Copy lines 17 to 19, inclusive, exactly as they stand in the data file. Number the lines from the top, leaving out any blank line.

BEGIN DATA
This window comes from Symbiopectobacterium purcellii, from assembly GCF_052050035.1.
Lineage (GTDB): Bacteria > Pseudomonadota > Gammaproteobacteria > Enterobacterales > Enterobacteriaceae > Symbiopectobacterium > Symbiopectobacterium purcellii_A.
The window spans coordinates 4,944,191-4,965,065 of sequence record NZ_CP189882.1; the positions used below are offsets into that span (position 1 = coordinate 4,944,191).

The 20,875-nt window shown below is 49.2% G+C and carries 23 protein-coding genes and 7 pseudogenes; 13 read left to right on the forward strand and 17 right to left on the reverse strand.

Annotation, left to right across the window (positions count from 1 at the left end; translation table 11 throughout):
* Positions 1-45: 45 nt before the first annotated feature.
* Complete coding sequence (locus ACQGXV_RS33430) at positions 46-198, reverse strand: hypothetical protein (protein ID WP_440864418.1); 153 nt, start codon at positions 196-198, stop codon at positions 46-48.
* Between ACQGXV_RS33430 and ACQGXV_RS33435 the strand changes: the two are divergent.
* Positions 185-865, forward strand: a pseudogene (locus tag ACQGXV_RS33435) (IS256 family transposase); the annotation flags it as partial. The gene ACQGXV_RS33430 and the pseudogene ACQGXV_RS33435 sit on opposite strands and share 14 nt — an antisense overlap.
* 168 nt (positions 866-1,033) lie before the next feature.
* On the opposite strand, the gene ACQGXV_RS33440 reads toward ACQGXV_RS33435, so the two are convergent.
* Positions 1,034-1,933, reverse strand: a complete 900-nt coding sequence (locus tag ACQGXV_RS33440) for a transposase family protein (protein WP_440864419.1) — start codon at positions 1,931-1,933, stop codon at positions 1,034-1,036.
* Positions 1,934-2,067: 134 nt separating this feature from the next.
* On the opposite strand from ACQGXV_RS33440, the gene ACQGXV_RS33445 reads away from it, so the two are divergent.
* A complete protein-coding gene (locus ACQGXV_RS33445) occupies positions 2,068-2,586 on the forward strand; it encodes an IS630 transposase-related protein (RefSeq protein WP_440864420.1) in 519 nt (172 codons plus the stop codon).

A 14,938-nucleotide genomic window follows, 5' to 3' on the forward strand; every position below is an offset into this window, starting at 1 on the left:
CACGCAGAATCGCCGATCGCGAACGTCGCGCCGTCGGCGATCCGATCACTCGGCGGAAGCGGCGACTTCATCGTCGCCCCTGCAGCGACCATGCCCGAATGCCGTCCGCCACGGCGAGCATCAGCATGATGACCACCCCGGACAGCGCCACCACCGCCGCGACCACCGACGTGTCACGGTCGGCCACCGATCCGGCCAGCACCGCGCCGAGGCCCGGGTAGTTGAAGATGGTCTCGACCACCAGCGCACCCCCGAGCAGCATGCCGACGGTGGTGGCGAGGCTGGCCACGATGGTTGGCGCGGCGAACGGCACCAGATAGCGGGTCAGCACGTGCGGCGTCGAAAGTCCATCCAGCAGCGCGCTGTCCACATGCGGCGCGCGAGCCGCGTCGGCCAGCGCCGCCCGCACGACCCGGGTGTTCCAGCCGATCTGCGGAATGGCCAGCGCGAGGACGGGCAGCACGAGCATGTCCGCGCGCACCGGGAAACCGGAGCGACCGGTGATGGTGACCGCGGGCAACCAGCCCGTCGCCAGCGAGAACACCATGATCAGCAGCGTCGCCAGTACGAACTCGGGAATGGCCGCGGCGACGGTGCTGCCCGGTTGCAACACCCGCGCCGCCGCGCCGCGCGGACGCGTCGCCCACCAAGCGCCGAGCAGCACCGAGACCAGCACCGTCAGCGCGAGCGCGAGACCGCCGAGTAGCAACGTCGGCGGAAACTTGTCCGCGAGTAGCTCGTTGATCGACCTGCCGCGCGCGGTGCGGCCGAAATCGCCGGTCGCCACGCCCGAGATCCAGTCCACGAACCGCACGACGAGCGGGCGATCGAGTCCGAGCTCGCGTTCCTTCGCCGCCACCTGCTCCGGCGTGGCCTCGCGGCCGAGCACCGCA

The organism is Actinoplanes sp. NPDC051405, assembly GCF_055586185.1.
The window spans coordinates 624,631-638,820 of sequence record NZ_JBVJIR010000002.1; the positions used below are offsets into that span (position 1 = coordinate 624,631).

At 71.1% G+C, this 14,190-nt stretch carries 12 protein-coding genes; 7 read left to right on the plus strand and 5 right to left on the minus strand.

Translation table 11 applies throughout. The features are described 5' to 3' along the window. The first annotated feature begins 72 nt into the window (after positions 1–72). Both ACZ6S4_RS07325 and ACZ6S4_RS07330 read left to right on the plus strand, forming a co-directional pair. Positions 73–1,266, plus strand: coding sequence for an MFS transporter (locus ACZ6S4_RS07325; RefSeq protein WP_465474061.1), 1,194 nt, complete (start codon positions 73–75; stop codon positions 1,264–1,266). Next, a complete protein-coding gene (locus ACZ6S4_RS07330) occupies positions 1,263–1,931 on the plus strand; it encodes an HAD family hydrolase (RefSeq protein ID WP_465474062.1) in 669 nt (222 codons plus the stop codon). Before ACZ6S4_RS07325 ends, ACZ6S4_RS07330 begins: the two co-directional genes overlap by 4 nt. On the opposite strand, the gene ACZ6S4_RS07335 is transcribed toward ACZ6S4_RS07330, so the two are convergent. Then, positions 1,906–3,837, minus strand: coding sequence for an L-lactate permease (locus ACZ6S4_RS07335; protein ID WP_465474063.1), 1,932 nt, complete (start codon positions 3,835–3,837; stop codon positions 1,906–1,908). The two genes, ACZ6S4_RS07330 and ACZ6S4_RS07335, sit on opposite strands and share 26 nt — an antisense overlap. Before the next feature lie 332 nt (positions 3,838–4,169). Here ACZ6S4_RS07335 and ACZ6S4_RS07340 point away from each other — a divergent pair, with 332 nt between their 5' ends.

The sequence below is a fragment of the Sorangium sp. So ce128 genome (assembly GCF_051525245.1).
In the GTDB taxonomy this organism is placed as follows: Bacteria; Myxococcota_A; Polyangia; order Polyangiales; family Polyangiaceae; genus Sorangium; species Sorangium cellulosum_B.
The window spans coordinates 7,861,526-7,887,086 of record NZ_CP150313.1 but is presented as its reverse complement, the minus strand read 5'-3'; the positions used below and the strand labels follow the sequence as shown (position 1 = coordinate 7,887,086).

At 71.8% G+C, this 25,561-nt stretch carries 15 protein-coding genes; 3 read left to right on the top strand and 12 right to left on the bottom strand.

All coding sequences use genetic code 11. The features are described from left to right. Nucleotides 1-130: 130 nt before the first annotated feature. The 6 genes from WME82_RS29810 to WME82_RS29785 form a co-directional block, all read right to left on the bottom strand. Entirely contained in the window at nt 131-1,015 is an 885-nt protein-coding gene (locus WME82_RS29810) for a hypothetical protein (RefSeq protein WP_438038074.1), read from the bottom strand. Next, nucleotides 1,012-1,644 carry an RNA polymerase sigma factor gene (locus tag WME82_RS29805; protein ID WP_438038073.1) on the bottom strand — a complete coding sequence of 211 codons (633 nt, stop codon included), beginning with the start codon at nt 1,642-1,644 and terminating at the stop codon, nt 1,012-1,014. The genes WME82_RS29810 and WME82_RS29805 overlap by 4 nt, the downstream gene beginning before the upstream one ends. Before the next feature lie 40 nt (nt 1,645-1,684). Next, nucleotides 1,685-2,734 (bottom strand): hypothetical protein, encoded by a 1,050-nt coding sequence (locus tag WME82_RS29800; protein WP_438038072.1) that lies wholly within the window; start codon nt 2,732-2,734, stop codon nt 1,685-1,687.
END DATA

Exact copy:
CACGCAGAATCGCCGATCGCGAACGTCGCGCCGTCGGCGATCCGATCACTCGGCGGAAGCGGCGACTTCATCGTCGCCCCTGCAGCGACCATGCCCGAATGCCGTCCGCCACGGCGAGCATCAGCATGATGACCACCCCGGACAGCGCCACCACCGCCGCGACCACCGACGTGTCACGGTCGGCCACCGATCCGGCCAGCACCGCGCCGAGGCCCGGGTAGTTGAAGATGGTCTCGACCACCAGCGCACCCCCGAGCAGCATGCCGACGGTGGTGGCGAGGCTGGCCACGATGGTTGGCGCGGCGAACGGCACCAGATAGCGGGTCAGCACGTGCGGCGTCGAAAGTCCATCCAGCAGCGCGCTGTCCACATGCGGCGCGCGAGCCGCGTCGGCCAGCGCCGCCCGCACGACCCGGGTGTTCCAGCCGATCTGCGGAATGGCCAGCGCGAGGACGGGCAGCACGAGCATGTCCGCGCGCACCGGGAAACCGGAGCGACCGGTGATGGTGACCGCGGGCAACCAGCCCGTCGCCAGCGAGAACACCATGATCAGCAGCGTCGCCAGTACGAACTCGGGAATGGCCGCGGCGACGGTGCTGCCCGGTTGCAACACCCGCGCCGCCGCGCCGCGCGGACGCGTCGCCCACCAAGCGCCGAGCAGCACCGAGACCAGCACCGTCAGCGCGAGCGCGAGACCGCCGAGTAGCAACGTCGGCGGAAACTTGTCCGCGAGTAGCTCGTTGATCGACCTGCCGCGCGCGGTGCGGCCGAAATCGCCGGTCGCCACGCCCGAGATCCAGTCCACGAACCGCACGACGAGCGGGCGATCGAGTCCGAGCTCGCGTTCCTTCGCCGCCACCTGCTCCGGCGTGGCCTCGCGGCCGAGCACCGCA

The organism is Actinoplanes sp. NPDC051405, assembly GCF_055586185.1.
The window spans coordinates 624,631-638,820 of sequence record NZ_JBVJIR010000002.1; the positions used below are offsets into that span (position 1 = coordinate 624,631).